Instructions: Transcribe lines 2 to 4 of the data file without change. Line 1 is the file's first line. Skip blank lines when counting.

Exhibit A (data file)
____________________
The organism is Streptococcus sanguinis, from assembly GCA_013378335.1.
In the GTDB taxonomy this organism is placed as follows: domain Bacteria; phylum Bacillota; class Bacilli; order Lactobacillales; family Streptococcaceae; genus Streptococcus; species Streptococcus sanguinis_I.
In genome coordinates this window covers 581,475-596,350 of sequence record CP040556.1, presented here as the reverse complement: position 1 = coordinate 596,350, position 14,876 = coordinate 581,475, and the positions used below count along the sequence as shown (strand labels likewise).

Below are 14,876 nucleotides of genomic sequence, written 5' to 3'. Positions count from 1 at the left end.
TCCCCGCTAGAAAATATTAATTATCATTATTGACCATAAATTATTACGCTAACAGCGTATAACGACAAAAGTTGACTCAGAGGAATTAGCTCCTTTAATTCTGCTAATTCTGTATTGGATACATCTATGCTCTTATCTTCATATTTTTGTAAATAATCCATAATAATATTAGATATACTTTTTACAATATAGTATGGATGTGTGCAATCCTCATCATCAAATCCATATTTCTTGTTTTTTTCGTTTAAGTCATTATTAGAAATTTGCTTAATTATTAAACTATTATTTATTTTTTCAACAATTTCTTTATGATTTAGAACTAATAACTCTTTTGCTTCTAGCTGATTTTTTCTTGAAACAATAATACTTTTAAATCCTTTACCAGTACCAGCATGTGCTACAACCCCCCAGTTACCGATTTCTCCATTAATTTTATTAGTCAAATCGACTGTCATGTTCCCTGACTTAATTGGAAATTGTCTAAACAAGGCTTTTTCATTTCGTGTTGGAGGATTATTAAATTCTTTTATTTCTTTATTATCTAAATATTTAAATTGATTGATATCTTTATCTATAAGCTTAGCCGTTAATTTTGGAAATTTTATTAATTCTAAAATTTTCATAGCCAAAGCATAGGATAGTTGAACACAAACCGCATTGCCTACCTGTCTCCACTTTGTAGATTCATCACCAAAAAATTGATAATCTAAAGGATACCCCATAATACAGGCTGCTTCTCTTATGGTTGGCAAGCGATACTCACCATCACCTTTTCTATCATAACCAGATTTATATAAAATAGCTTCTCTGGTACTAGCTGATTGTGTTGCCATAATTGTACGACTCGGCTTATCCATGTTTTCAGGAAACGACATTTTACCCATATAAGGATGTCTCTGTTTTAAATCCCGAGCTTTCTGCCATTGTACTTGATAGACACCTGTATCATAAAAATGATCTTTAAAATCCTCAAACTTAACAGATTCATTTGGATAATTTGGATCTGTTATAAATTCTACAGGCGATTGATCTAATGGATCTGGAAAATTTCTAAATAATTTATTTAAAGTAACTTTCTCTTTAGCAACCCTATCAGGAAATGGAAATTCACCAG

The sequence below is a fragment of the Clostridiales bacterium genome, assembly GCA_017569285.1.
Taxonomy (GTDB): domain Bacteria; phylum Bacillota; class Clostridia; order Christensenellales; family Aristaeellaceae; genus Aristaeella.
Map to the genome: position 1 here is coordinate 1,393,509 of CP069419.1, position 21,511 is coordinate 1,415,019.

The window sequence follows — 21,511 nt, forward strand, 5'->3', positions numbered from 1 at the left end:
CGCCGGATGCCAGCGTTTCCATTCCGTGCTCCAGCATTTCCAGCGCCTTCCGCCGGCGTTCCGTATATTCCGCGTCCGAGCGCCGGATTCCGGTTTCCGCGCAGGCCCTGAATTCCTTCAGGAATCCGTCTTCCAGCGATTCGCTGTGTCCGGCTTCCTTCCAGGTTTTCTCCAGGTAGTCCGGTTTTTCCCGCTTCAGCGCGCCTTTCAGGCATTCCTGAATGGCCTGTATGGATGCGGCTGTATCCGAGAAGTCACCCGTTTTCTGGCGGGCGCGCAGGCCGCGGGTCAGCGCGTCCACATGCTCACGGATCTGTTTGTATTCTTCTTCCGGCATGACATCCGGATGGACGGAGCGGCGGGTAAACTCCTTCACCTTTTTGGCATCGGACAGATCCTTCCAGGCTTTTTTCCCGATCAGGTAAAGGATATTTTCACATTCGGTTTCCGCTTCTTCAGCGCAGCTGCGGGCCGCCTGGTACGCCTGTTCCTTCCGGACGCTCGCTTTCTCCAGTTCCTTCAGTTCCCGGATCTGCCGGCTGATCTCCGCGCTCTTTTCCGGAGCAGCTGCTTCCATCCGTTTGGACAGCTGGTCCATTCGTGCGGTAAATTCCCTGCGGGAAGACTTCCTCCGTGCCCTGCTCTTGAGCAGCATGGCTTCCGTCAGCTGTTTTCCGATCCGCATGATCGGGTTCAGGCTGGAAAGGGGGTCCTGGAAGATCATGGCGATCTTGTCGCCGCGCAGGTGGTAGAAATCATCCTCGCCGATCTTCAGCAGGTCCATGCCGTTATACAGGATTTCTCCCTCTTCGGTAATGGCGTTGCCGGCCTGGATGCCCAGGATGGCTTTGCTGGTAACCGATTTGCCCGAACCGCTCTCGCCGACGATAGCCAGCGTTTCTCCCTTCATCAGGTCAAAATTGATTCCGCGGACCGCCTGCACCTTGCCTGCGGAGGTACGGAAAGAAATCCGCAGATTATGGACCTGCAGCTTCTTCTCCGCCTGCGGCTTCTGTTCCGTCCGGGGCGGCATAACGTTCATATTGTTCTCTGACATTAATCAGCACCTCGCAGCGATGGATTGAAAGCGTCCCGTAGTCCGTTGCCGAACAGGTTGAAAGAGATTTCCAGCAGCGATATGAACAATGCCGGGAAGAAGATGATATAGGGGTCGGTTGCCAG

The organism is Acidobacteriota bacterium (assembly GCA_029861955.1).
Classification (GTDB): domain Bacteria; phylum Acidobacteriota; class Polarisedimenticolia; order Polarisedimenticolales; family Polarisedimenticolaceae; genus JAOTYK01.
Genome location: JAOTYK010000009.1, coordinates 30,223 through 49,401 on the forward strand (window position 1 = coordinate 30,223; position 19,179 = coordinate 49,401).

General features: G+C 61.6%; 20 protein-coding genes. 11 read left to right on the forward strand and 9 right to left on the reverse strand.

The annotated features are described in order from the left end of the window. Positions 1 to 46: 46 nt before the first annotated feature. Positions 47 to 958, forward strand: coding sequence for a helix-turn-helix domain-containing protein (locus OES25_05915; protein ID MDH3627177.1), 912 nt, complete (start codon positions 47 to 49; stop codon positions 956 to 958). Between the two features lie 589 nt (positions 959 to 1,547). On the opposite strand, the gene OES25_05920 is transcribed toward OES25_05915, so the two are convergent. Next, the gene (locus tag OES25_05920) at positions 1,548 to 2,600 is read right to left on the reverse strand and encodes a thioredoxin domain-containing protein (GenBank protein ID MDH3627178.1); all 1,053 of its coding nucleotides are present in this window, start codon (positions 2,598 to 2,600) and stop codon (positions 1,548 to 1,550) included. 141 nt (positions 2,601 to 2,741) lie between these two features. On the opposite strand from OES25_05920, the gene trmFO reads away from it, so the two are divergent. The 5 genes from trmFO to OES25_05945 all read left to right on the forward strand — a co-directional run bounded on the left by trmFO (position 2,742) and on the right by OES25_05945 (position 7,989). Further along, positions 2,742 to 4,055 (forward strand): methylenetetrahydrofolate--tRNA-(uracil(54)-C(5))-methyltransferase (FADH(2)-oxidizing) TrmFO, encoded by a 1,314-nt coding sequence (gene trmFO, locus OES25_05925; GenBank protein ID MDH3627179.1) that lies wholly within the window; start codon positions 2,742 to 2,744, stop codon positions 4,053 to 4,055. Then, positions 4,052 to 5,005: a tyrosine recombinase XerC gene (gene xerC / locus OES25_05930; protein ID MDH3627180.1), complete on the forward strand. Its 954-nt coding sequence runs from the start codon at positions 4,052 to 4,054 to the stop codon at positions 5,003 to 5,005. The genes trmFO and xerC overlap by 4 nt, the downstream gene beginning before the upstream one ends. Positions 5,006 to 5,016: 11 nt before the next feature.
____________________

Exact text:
In the GTDB taxonomy this organism is placed as follows: domain Bacteria; phylum Bacillota; class Bacilli; order Lactobacillales; family Streptococcaceae; genus Streptococcus; species Streptococcus sanguinis_I.
In genome coordinates this window covers 581,475-596,350 of sequence record CP040556.1, presented here as the reverse complement: position 1 = coordinate 596,350, position 14,876 = coordinate 581,475, and the positions used below count along the sequence as shown (strand labels likewise).

Below are 14,876 nucleotides of genomic sequence, written 5' to 3'. Positions count from 1 at the left end.